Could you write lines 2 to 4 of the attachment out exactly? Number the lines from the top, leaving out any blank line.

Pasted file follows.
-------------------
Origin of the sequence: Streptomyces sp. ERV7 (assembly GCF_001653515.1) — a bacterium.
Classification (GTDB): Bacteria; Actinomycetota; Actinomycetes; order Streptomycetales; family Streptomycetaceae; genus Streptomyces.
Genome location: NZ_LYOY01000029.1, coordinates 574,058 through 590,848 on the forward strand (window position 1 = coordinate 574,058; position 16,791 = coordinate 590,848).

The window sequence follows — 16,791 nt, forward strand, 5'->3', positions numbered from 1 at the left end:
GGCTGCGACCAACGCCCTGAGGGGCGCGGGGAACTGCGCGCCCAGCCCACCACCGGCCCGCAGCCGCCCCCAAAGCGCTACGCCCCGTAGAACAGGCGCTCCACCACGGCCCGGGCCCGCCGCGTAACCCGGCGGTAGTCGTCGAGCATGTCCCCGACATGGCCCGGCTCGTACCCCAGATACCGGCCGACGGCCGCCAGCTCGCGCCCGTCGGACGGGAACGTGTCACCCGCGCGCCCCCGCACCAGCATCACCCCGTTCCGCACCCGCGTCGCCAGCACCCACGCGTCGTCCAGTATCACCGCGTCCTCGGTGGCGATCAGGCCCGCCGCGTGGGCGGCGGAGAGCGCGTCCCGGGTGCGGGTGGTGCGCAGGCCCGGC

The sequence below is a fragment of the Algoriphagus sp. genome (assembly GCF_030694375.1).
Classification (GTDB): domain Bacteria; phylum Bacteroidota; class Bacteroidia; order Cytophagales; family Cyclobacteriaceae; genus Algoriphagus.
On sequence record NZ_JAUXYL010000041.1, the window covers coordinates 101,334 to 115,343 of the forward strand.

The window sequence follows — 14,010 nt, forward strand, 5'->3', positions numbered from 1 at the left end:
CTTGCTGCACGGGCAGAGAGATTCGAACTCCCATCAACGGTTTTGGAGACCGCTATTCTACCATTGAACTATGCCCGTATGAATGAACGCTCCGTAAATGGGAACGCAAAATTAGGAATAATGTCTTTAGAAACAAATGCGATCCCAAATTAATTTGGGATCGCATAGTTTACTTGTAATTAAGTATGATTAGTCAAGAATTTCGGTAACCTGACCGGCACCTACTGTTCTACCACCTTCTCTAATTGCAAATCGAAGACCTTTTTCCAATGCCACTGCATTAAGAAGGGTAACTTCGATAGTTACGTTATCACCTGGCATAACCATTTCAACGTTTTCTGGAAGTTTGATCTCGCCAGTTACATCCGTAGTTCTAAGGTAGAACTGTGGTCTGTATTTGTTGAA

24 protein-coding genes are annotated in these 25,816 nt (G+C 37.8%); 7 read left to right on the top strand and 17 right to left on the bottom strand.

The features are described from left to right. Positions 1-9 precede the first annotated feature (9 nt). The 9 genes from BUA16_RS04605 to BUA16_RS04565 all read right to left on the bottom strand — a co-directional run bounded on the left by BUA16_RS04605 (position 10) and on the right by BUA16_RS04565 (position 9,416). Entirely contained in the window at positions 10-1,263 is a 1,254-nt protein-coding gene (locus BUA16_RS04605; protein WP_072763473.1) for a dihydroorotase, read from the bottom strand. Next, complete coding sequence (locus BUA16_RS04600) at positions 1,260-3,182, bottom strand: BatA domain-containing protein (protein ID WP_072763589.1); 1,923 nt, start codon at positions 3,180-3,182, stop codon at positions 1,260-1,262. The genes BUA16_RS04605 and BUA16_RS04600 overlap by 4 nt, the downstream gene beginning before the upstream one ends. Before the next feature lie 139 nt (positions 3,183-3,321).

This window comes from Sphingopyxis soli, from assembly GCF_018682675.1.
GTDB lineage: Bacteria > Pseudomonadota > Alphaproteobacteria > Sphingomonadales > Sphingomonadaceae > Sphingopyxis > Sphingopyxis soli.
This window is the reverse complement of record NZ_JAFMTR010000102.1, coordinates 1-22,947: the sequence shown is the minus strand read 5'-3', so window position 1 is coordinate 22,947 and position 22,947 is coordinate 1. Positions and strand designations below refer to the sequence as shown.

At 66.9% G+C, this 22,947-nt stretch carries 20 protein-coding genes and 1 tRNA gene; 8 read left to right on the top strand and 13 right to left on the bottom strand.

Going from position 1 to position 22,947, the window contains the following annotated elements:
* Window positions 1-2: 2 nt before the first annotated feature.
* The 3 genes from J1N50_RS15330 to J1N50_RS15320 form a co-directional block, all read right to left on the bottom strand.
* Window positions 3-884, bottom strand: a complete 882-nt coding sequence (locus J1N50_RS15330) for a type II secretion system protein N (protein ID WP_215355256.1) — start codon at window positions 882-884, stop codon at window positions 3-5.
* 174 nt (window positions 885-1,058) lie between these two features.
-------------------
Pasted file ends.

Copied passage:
Classification (GTDB): Bacteria; Actinomycetota; Actinomycetes; order Streptomycetales; family Streptomycetaceae; genus Streptomyces.
Genome location: NZ_LYOY01000029.1, coordinates 574,058 through 590,848 on the forward strand (window position 1 = coordinate 574,058; position 16,791 = coordinate 590,848).

The window sequence follows — 16,791 nt, forward strand, 5'->3', positions numbered from 1 at the left end: